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Question 5HI: I have a different bird here after the snow storm, I have a picture and am wondering what it may be...It is the size of a song sparrow but is light brown, with a white belly, white tail and white on 1/2 of the wings....No markings, small bill and comes with the song sparrows, Juncos and others....It does not seem to be an albino..We are in eastern Pa. Can I send you a picture?????
ResponseActually, we try not to do long-distance identifications, as we get so many requests and the person who set up our identification website has long-since left for another job!. However, you might want to look at snow buntings, who look something like that in the winter, or white-crowned sparrows.
Question 6Hi, Just thought to send a short note to say that while filing away 2004 backlog at work, I found a black & white warbler in one of the boxes. Of course it is quite dead, but is beautifully preserved. I work in Barre Vermont and noting on the BBC that there are so few counted, I thought it might be of interest to you.
ResponseThanks, but we don't use or store specimens such as that. They are nice birds to see, but better to see alive, I think.
Question 7Who do I report bird sightings to? Is anyone interested that we have a flock of 7 immature white ibis in the field behind our school in Savannah, GA? I don't know if they are rare, or anything, I just have never seen them here before and thought it was cool.
ResponseThanks for the note, and they are a neat species. However, our work is based on surveys, and we don't use these sorts of observations. The Cornell Laboratory of Ornithology has a variety of programs that use contributed data, and you might want to look at their website if you are interested in participating as an observer.
Question 8I live in Baltimore, and have a bird feeder outside my window. There are many species of birds that visit, but recently I was taking pictures of some of them and noticed a rather sickly looking house finch. Her eyes are saggy and bloody looking, and her feathers are not well preened. Should I be concerned that she might be contagious to the other birds? Some of the other birds (brown-headed cowbirds and downy wodpeckers) seem to avoid the feeder when she is there eating. Should I personally be concerned? Any thoughts?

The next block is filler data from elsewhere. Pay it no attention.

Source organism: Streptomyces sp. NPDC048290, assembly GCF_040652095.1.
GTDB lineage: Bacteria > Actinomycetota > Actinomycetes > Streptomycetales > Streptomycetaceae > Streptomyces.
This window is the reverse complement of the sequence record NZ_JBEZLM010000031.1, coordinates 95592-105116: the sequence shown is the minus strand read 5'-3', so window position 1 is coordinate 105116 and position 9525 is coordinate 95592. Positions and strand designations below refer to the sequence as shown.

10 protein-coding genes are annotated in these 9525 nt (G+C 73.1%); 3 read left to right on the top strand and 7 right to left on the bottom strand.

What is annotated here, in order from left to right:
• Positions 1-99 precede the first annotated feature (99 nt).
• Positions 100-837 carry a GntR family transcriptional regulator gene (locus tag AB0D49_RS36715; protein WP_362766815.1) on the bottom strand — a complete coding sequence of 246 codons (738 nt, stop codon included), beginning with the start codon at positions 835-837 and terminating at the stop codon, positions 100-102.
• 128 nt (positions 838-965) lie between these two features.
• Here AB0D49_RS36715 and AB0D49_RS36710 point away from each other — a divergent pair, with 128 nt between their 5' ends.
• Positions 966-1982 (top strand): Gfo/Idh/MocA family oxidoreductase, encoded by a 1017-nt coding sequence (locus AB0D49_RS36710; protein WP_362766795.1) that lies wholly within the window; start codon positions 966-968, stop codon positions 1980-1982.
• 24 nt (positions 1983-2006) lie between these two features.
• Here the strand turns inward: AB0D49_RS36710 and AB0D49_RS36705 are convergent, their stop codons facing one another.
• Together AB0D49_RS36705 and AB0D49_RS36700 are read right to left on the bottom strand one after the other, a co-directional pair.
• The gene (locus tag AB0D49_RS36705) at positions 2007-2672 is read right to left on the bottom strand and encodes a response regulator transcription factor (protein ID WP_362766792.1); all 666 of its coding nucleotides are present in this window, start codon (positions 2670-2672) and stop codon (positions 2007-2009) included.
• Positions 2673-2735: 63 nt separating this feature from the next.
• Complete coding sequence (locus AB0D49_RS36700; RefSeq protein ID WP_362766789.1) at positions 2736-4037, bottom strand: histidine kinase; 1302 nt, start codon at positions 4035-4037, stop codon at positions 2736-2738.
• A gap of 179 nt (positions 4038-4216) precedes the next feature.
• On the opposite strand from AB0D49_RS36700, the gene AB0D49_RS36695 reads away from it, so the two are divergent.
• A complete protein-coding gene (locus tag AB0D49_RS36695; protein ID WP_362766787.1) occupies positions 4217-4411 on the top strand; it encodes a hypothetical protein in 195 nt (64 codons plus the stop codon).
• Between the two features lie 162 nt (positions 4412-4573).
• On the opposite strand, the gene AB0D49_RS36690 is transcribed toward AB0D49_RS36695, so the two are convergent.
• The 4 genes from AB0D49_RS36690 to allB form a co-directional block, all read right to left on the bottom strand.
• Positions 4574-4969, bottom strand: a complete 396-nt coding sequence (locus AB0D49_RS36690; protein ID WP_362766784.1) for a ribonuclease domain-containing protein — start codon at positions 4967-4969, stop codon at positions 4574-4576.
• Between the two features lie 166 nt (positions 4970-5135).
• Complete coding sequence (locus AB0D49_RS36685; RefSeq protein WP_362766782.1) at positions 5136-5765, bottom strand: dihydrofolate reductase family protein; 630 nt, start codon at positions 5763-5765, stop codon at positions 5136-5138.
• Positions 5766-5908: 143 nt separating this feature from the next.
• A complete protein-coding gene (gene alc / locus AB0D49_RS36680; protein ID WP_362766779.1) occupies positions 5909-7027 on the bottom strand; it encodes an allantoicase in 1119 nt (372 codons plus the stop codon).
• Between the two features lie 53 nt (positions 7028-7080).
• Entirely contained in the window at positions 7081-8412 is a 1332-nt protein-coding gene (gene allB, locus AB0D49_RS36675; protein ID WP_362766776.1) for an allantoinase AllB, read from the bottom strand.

ResponseHere is a website with information about the conjunctivitis that sometimes afflicts house finches.
Question 9I found a baby bird, and need to know how to feed and care for it. What should I do?
ResponseI do not know what it should be fed. We do not work with captive birds, and it is important to realize that it is illegal and not in the bird's best interest for you to attempt to take care of it. It should be taken to a qualified wildlife rehabilitator who has the necessary permits and expertise for keeping young birds alive. However, if you need to feed it, you should be able to find more information on the internet by conducting a web search for sites that provide information on foods for birds. We used to provide a link to one such site, but that link no longer works and was removed.
Question 10Every year there is a family of what I think are house sparrows that take up residence in an exhaust vent on the side of my house. Right now they seem to be feeding young ones. How long will the babies be in the nest and when will they start to fly? I have watched for many years and never seem to see the fledglings leave the nest.
ResponseLife history information for the species is available from our website, at:
Click on the species name, then click on the life history information link on the left side of the page. That link will open up a page with information on number of days required for hatching and fledging for the species.